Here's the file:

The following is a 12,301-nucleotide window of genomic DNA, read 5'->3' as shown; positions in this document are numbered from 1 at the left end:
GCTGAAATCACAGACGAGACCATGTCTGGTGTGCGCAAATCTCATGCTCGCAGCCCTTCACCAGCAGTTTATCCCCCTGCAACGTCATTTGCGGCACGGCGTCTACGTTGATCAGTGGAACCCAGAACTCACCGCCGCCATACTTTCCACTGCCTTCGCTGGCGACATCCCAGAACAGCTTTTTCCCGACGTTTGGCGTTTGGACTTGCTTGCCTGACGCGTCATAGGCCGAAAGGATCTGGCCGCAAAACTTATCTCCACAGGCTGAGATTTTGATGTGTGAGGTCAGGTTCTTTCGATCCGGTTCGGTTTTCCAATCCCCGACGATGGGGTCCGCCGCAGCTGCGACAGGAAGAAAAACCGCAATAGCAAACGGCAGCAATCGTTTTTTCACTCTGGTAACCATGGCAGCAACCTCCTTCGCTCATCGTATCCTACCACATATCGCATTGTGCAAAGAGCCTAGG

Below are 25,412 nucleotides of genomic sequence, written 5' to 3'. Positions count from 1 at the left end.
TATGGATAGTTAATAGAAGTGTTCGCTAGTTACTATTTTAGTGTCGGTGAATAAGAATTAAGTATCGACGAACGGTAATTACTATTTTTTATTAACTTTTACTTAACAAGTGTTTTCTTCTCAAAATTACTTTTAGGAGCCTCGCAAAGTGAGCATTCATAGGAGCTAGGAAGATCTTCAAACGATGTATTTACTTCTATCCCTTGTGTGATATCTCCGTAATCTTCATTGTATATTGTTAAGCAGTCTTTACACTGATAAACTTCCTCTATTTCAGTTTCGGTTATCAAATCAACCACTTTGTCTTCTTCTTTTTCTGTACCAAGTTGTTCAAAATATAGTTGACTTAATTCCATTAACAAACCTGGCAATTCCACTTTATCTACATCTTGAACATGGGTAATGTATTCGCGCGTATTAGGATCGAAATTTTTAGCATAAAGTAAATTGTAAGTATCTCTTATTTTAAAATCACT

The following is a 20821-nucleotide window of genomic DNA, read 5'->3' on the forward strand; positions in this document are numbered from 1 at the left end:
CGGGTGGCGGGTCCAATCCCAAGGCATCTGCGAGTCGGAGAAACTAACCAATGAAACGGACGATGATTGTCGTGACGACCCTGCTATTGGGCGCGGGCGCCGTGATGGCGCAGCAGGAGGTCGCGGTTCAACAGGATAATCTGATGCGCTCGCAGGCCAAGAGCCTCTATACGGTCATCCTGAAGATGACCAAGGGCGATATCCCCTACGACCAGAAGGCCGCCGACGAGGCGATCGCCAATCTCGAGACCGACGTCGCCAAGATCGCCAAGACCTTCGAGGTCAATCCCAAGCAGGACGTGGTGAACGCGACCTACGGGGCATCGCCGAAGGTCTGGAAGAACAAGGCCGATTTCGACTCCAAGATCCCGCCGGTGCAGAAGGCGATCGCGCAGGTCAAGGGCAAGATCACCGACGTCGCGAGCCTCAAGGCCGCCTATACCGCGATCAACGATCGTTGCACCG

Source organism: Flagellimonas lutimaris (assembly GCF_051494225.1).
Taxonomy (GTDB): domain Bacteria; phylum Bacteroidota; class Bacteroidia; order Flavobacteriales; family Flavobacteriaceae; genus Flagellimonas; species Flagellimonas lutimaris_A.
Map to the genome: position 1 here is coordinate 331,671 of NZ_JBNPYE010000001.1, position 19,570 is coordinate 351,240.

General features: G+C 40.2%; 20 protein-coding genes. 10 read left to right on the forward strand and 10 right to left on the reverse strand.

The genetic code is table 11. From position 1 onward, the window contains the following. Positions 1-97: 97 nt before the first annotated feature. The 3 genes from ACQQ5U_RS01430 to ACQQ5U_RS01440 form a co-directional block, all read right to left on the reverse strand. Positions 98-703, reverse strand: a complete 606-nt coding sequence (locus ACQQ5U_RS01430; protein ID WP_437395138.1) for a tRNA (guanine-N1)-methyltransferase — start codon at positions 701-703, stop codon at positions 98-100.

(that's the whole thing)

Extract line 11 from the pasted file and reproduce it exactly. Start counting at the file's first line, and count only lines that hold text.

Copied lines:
The genetic code is table 11. From position 1 onward, the window contains the following. Positions 1-97: 97 nt before the first annotated feature. The 3 genes from ACQQ5U_RS01430 to ACQQ5U_RS01440 form a co-directional block, all read right to left on the reverse strand. Positions 98-703, reverse strand: a complete 606-nt coding sequence (locus ACQQ5U_RS01430; protein ID WP_437395138.1) for a tRNA (guanine-N1)-methyltransferase — start codon at positions 701-703, stop codon at positions 98-100.